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When Fleetwood Mac Won The BRIT Award For Outstanding Contribution To Music
PA Images / Alamy Stock Photo
In Depth

When Fleetwood Mac Won The BRIT Award For Outstanding Contribution To Music

Taking home a BRIT Award for Outstanding Contribution To Music, in 1998, Fleetwood Mac brought their ‘The Dance’ era to a triumphant close.

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Recipients of the Outstanding Contribution To Music BRIT Award reads like a who’s who of music. Since the first BRIT Awards ceremony, in 1977, the honour has gone to stars including The Beatles, The Police, Elton John, Queen, Rod Stewart, Van Morrison, David Bowie, Oasis and Duran Duran. In 1998 it was Fleetwood Mac’s turn to be given the BRIT Award for Outstanding Contribution To Music, and the group gathered in London on 9 February of that year to be honoured in a way that, Stevie Nicks said, “really matters to us”.

Listen to the best of Fleetwood Mac here.

The reunion that started it all

Fleetwood Mac were on a high following an eventful 1997. Lindsey Buckingham, Mick Fleetwood, Stevie Nicks, and Christine and John McVie had reunited for two concerts at Warner Brothers Studios, in Burbank, California, at the end of May 1997, from which they culled the material for their US No.1 live album, The Dance. The hugely successful North American arena tour that followed ran from 17 September to 30 November, reaffirming the love that audiences had for the Rumours-era line-up of the group.

The Rock And Roll Hall Of Fame induction

Celebrations continued into the following year. On 12 January 1998, Fleetwood Mac were inducted into the Rock And Roll Hall Of Fame, in a ceremony held at the Waldorf Astoria, New York City. The band were inducted by Sheryl Crow and, after speeches, played a short set comprised of the Stevie Nicks-penned Landslide, Lindsey Buckingham’s Big Love and Christine McVie’s Say You Love Me.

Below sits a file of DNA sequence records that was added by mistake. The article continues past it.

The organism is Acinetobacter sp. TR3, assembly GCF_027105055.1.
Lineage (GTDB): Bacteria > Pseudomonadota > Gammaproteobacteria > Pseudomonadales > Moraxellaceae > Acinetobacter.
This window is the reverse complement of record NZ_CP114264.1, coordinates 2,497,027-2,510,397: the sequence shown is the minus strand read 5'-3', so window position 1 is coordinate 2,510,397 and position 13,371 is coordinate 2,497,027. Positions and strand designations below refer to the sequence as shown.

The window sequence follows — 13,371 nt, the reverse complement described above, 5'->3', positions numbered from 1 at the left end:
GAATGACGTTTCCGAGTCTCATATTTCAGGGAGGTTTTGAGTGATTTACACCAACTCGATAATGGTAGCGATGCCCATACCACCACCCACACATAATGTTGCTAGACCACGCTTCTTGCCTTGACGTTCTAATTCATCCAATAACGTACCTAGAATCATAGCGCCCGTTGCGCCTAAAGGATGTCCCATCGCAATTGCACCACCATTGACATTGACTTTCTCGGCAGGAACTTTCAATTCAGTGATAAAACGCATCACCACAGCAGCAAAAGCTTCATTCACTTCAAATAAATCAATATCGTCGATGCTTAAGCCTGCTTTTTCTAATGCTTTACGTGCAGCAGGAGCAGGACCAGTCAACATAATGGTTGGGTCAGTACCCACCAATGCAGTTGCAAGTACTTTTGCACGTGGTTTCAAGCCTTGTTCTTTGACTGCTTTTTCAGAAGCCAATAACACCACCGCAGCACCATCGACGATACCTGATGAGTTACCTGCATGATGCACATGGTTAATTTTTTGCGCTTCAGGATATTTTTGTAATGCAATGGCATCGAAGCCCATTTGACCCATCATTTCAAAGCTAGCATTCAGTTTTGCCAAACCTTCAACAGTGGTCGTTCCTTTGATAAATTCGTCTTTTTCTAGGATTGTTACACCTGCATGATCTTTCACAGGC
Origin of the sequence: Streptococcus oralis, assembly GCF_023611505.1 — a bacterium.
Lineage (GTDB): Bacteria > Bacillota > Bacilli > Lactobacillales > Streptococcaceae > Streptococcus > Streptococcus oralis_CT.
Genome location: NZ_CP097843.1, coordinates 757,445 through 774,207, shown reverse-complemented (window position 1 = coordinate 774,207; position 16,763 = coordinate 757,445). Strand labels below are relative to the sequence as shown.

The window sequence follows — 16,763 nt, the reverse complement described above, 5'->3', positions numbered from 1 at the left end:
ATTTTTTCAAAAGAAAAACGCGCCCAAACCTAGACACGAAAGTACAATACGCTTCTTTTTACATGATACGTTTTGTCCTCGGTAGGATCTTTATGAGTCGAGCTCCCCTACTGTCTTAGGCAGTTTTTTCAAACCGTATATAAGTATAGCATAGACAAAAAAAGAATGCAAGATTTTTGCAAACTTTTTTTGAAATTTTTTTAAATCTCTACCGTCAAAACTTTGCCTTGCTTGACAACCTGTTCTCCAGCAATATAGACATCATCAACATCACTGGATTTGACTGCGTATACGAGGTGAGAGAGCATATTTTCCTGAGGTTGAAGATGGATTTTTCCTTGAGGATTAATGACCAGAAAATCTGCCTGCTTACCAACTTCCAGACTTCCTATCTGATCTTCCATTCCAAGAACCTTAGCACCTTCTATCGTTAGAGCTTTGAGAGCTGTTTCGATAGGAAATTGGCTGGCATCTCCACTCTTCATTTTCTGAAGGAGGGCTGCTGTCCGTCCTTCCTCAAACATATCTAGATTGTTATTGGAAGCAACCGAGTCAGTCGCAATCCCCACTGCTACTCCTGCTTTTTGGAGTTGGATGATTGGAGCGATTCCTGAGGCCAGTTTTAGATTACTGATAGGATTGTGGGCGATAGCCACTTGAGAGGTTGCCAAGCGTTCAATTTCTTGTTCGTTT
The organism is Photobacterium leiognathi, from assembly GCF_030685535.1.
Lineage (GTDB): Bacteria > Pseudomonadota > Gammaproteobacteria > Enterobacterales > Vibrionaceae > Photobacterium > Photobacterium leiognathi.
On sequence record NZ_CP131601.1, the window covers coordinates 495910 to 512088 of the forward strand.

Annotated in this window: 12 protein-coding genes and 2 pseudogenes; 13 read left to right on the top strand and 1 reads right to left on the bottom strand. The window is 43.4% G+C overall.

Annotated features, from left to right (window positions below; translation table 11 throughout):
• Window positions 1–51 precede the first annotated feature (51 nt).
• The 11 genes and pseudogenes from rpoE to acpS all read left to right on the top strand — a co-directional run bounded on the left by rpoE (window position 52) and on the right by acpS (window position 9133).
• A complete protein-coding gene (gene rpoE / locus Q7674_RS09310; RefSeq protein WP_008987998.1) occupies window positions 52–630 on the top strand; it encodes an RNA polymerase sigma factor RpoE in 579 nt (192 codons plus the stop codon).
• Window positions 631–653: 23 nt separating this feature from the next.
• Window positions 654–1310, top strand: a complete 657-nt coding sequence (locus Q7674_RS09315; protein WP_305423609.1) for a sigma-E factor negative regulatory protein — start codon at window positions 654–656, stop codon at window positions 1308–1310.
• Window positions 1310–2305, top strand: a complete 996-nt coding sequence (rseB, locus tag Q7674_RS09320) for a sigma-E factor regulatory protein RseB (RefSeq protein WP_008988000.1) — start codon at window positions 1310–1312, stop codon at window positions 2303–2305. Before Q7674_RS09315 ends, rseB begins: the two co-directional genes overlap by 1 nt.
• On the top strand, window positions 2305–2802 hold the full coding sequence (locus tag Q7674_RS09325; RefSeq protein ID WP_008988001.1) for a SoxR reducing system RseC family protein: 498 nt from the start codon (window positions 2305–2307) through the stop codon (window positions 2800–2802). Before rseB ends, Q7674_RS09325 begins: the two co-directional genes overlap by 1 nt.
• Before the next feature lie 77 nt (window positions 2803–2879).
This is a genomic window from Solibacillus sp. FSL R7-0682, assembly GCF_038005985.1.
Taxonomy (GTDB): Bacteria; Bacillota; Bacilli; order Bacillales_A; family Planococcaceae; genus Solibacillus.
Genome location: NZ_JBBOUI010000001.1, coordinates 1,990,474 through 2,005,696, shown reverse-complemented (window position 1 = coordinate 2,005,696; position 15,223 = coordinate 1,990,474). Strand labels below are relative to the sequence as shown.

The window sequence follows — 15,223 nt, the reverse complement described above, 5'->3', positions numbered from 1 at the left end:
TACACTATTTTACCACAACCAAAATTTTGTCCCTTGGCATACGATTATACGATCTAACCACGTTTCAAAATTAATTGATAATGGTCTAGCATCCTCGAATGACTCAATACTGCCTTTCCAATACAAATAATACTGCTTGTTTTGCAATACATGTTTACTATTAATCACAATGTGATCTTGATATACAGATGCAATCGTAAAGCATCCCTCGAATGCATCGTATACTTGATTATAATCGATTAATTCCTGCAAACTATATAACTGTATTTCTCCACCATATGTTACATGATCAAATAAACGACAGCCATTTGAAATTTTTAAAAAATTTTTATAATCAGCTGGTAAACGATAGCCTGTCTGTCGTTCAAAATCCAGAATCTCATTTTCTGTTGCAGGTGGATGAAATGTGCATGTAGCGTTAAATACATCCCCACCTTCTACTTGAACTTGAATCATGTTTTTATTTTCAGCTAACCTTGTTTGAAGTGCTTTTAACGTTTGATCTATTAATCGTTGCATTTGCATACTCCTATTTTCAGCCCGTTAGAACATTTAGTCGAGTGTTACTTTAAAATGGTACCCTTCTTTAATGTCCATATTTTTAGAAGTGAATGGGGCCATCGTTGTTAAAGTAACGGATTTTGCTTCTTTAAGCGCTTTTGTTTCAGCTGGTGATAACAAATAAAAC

The BRIT Awards ceremony

Just weeks later, Fleetwood Mac were in London, preparing to be honoured at the 18th BRIT Awards. The ceremony took place on 9 February 1998, at the short-lived London Arena. Performers that evening included All Saints; Robbie Williams and Tom Jones, duetting on a version of Steve Harley And Cockney Rebel’s glam-era hit Make Me Smile (Come Up And See Me); and Spice Girls. The Verve won big on the night, taking home the British Album Of The Year award, for Urban Hymns, and Best British Group, while All Saints bagged the British Single Of The Year and British Video Of The Year awards, both for their chart-topping hit Never Ever[]. A spot of controversy was almost mandatory for BRIT Awards ceremonies of the time, and 1998 was no exception, as the then Deputy Prime Minister, John Prescott, had a bucket of water thrown over him by Danbert Nobacon, the drummer of anarcho-punk band Chumbawamba, who had enjoyed an unlikely hit the previous year with Tubthumping.

Fleetwood Mac receive the Outstanding Contribution To Music BRIT Award

As the BRIT Awards ceremony came to a close – and just when things couldn’t get any more 1998 – host Ben Elton was distracted from introducing the presenter of the Outstanding Contribution To Music award by an unscheduled appearance on stage from an enthusiastic Geri Halliwell, who generally just seemed keen to let Elton know he was doing a decent job. Eventually, Elton beckoned George Martin on to the stage, and The Beatles’ producer gave a historically inaccurate but well-meaning speech to introduce Fleetwood Mac.